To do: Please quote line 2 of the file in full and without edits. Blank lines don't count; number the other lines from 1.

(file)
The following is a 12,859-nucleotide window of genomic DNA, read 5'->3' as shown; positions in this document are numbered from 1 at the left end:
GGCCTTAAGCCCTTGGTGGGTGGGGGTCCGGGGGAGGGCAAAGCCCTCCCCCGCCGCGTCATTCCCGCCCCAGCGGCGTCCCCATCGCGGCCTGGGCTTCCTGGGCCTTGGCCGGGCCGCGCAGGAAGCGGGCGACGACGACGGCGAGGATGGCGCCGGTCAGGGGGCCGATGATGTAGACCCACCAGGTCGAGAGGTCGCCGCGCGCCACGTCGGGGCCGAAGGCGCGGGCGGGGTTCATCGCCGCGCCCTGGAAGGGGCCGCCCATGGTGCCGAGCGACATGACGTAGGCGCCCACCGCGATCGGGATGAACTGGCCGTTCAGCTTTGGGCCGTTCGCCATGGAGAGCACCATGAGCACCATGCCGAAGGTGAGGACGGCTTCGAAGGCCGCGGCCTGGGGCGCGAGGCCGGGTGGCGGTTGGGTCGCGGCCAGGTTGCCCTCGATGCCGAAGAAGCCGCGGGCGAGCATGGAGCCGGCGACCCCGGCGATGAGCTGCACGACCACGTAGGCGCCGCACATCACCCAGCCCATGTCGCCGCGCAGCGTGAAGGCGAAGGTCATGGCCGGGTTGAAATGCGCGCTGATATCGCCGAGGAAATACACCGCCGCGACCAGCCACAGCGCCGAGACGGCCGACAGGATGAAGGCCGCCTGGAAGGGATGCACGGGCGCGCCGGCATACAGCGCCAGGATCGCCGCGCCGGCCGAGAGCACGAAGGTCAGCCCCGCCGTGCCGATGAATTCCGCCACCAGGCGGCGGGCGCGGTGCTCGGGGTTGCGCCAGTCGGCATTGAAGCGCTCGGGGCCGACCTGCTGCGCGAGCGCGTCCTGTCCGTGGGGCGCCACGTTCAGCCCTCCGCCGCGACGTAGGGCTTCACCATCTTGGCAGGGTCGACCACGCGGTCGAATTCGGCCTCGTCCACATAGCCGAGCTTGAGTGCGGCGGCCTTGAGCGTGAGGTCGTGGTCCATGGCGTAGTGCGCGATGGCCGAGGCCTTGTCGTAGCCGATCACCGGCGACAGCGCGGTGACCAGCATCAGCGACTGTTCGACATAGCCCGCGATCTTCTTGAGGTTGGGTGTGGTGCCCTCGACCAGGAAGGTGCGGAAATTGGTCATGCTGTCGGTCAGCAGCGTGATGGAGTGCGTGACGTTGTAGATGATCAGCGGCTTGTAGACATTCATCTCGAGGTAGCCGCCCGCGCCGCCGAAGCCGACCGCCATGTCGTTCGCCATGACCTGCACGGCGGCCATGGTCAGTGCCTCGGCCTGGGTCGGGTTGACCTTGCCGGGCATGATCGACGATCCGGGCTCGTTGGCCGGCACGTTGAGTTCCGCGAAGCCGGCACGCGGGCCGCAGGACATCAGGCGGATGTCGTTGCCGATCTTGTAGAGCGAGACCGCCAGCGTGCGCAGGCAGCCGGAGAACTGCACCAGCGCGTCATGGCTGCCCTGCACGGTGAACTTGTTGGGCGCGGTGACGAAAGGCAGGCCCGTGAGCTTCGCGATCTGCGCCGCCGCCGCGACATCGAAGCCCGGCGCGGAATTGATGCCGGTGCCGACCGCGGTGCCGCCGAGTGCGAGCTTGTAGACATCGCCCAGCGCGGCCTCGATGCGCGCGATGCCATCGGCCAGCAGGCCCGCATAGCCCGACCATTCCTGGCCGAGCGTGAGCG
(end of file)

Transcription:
GGCCTTAAGCCCTTGGTGGGTGGGGGTCCGGGGGAGGGCAAAGCCCTCCCCCGCCGCGTCATTCCCGCCCCAGCGGCGTCCCCATCGCGGCCTGGGCTTCCTGGGCCTTGGCCGGGCCGCGCAGGAAGCGGGCGACGACGACGGCGAGGATGGCGCCGGTCAGGGGGCCGATGATGTAGACCCACCAGGTCGAGAGGTCGCCGCGCGCCACGTCGGGGCCGAAGGCGCGGGCGGGGTTCATCGCCGCGCCCTGGAAGGGGCCGCCCATGGTGCCGAGCGACATGACGTAGGCGCCCACCGCGATCGGGATGAACTGGCCGTTCAGCTTTGGGCCGTTCGCCATGGAGAGCACCATGAGCACCATGCCGAAGGTGAGGACGGCTTCGAAGGCCGCGGCCTGGGGCGCGAGGCCGGGTGGCGGTTGGGTCGCGGCCAGGTTGCCCTCGATGCCGAAGAAGCCGCGGGCGAGCATGGAGCCGGCGACCCCGGCGATGAGCTGCACGACCACGTAGGCGCCGCACATCACCCAGCCCATGTCGCCGCGCAGCGTGAAGGCGAAGGTCATGGCCGGGTTGAAATGCGCGCTGATATCGCCGAGGAAATACACCGCCGCGACCAGCCACAGCGCCGAGACGGCCGACAGGATGAAGGCCGCCTGGAAGGGATGCACGGGCGCGCCGGCATACAGCGCCAGGATCGCCGCGCCGGCCGAGAGCACGAAGGTCAGCCCCGCCGTGCCGATGAATTCCGCCACCAGGCGGCGGGCGCGGTGCTCGGGGTTGCGCCAGTCGGCATTGAAGCGCTCGGGGCCGACCTGCTGCGCGAGCGCGTCCTGTCCGTGGGGCGCCACGTTCAGCCCTCCGCCGCGACGTAGGGCTTCACCATCTTGGCAGGGTCGACCACGCGGTCGAATTCGGCCTCGTCCACATAGCCGAGCTTGAGTGCGGCGGCCTTGAGCGTGAGGTCGTGGTCCATGGCGTAGTGCGCGATGGCCGAGGCCTTGTCGTAGCCGATCACCGGCGACAGCGCGGTGACCAGCATCAGCGACTGTTCGACATAGCCCGCGATCTTCTTGAGGTTGGGTGTGGTGCCCTCGACCAGGAAGGTGCGGAAATTGGTCATGCTGTCGGTCAGCAGCGTGATGGAGTGCGTGACGTTGTAGATGATCAGCGGCTTGTAGACATTCATCTCGAGGTAGCCGCCCGCGCCGCCGAAGCCGACCGCCATGTCGTTCGCCATGACCTGCACGGCGGCCATGGTCAGTGCCTCGGCCTGGGTCGGGTTGACCTTGCCGGGCATGATCGACGATCCGGGCTCGTTGGCCGGCACGTTGAGTTCCGCGAAGCCGGCACGCGGGCCGCAGGACATCAGGCGGATGTCGTTGCCGATCTTGTAGAGCGAGACCGCCAGCGTGCGCAGGCAGCCGGAGAACTGCACCAGCGCGTCATGGCTGCCCTGCACGGTGAACTTGTTGGGCGCGGTGACGAAAGGCAGGCCCGTGAGCTTCGCGATCTGCGCCGCCGCCGCGACATCGAAGCCCGGCGCGGAATTGATGCCGGTGCCGACCGCGGTGCCGCCGAGTGCGAGCTTGTAGACATCGCCCAGCGCGGCCTCGATGCGCGCGATGCCATCGGCCAGCAGGCCCGCATAGCCCGACCATTCCTGGCCGAGCGTGAGCG